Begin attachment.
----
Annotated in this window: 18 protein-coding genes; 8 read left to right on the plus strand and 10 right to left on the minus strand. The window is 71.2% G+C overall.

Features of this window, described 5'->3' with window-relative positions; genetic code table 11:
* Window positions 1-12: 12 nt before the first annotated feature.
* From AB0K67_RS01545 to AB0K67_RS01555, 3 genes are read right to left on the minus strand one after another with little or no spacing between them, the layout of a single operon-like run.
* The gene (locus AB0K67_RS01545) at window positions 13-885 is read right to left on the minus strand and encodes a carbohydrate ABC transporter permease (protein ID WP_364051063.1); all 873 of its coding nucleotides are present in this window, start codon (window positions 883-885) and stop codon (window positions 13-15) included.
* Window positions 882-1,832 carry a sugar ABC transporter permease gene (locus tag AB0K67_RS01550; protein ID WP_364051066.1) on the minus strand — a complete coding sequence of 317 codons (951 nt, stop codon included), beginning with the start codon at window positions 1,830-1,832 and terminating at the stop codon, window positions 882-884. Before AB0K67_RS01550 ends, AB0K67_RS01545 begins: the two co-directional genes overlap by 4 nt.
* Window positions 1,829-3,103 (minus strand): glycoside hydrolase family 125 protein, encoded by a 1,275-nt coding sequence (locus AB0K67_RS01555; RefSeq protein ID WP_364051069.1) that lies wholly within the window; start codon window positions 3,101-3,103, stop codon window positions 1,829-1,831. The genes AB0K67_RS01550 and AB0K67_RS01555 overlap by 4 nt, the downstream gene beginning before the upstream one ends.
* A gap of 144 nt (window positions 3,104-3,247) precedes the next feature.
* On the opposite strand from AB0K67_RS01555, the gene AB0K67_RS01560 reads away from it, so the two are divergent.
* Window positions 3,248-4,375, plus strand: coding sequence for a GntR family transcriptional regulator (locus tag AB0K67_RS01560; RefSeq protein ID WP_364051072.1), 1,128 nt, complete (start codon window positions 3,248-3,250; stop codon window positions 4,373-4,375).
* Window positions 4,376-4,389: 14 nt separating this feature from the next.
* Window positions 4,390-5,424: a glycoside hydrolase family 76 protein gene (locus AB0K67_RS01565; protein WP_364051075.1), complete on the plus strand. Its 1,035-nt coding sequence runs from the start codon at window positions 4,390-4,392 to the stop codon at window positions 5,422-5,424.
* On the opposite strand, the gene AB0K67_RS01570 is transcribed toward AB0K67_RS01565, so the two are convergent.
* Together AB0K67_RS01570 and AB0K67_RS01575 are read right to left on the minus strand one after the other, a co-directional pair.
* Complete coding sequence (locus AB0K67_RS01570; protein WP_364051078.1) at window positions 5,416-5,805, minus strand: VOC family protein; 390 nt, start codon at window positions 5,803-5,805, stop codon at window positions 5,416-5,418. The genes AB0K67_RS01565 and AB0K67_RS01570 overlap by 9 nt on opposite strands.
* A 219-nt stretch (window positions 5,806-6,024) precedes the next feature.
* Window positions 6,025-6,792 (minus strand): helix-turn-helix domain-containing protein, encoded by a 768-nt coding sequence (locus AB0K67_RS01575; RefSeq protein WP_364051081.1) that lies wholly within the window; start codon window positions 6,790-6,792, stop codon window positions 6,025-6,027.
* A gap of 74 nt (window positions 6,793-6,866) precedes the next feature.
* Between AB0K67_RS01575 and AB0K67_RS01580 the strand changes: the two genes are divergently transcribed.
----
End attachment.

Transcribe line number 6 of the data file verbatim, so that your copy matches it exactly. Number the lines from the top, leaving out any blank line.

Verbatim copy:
* Window positions 882-1,832 carry a sugar ABC transporter permease gene (locus tag AB0K67_RS01550; protein ID WP_364051066.1) on the minus strand — a complete coding sequence of 317 codons (951 nt, stop codon included), beginning with the start codon at window positions 1,830-1,832 and terminating at the stop codon, window positions 882-884. Before AB0K67_RS01550 ends, AB0K67_RS01545 begins: the two co-directional genes overlap by 4 nt.